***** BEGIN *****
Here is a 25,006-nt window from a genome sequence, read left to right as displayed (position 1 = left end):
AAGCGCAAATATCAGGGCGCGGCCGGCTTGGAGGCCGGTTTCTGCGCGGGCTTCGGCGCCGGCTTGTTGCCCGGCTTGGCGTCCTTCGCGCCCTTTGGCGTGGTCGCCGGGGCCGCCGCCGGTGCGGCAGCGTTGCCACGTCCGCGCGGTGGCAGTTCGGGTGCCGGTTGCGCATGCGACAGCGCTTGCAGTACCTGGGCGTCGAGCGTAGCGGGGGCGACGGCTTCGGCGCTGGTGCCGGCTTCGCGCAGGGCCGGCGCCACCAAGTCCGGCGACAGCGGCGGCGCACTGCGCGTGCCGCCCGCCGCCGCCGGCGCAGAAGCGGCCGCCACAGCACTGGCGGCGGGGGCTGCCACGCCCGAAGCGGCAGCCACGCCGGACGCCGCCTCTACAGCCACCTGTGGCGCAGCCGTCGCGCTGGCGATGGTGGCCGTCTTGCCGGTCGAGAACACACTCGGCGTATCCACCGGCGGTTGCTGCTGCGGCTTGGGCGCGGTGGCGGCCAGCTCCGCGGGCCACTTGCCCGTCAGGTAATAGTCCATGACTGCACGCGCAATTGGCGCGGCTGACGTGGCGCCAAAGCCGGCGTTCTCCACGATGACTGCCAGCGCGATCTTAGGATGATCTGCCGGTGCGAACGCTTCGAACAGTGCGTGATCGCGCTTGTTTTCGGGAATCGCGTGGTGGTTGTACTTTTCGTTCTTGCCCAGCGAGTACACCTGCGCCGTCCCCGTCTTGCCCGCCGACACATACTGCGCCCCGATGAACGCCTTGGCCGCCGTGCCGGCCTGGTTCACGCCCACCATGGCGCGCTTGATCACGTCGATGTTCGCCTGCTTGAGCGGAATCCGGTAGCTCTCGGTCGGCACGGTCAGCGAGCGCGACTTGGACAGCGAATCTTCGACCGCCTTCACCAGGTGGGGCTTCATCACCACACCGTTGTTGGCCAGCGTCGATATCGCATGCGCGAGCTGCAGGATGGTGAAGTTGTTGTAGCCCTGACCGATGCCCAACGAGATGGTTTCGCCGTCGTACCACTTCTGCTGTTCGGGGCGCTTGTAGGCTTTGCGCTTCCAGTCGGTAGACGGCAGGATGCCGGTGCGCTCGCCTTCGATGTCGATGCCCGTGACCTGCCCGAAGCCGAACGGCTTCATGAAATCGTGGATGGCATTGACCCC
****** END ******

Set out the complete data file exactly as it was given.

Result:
Here is a 25,006-nt window from a genome sequence, read left to right as displayed (position 1 = left end):
AAGCGCAAATATCAGGGCGCGGCCGGCTTGGAGGCCGGTTTCTGCGCGGGCTTCGGCGCCGGCTTGTTGCCCGGCTTGGCGTCCTTCGCGCCCTTTGGCGTGGTCGCCGGGGCCGCCGCCGGTGCGGCAGCGTTGCCACGTCCGCGCGGTGGCAGTTCGGGTGCCGGTTGCGCATGCGACAGCGCTTGCAGTACCTGGGCGTCGAGCGTAGCGGGGGCGACGGCTTCGGCGCTGGTGCCGGCTTCGCGCAGGGCCGGCGCCACCAAGTCCGGCGACAGCGGCGGCGCACTGCGCGTGCCGCCCGCCGCCGCCGGCGCAGAAGCGGCCGCCACAGCACTGGCGGCGGGGGCTGCCACGCCCGAAGCGGCAGCCACGCCGGACGCCGCCTCTACAGCCACCTGTGGCGCAGCCGTCGCGCTGGCGATGGTGGCCGTCTTGCCGGTCGAGAACACACTCGGCGTATCCACCGGCGGTTGCTGCTGCGGCTTGGGCGCGGTGGCGGCCAGCTCCGCGGGCCACTTGCCCGTCAGGTAATAGTCCATGACTGCACGCGCAATTGGCGCGGCTGACGTGGCGCCAAAGCCGGCGTTCTCCACGATGACTGCCAGCGCGATCTTAGGATGATCTGCCGGTGCGAACGCTTCGAACAGTGCGTGATCGCGCTTGTTTTCGGGAATCGCGTGGTGGTTGTACTTTTCGTTCTTGCCCAGCGAGTACACCTGCGCCGTCCCCGTCTTGCCCGCCGACACATACTGCGCCCCGATGAACGCCTTGGCCGCCGTGCCGGCCTGGTTCACGCCCACCATGGCGCGCTTGATCACGTCGATGTTCGCCTGCTTGAGCGGAATCCGGTAGCTCTCGGTCGGCACGGTCAGCGAGCGCGACTTGGACAGCGAATCTTCGACCGCCTTCACCAGGTGGGGCTTCATCACCACACCGTTGTTGGCCAGCGTCGATATCGCATGCGCGAGCTGCAGGATGGTGAAGTTGTTGTAGCCCTGACCGATGCCCAACGAGATGGTTTCGCCGTCGTACCACTTCTGCTGTTCGGGGCGCTTGTAGGCTTTGCGCTTCCAGTCGGTAGACGGCAGGATGCCGGTGCGCTCGCCTTCGATGTCGATGCCCGTGACCTGCCCGAAGCCGAACGGCTTCATGAAATCGTGGATGGCATTGACCCC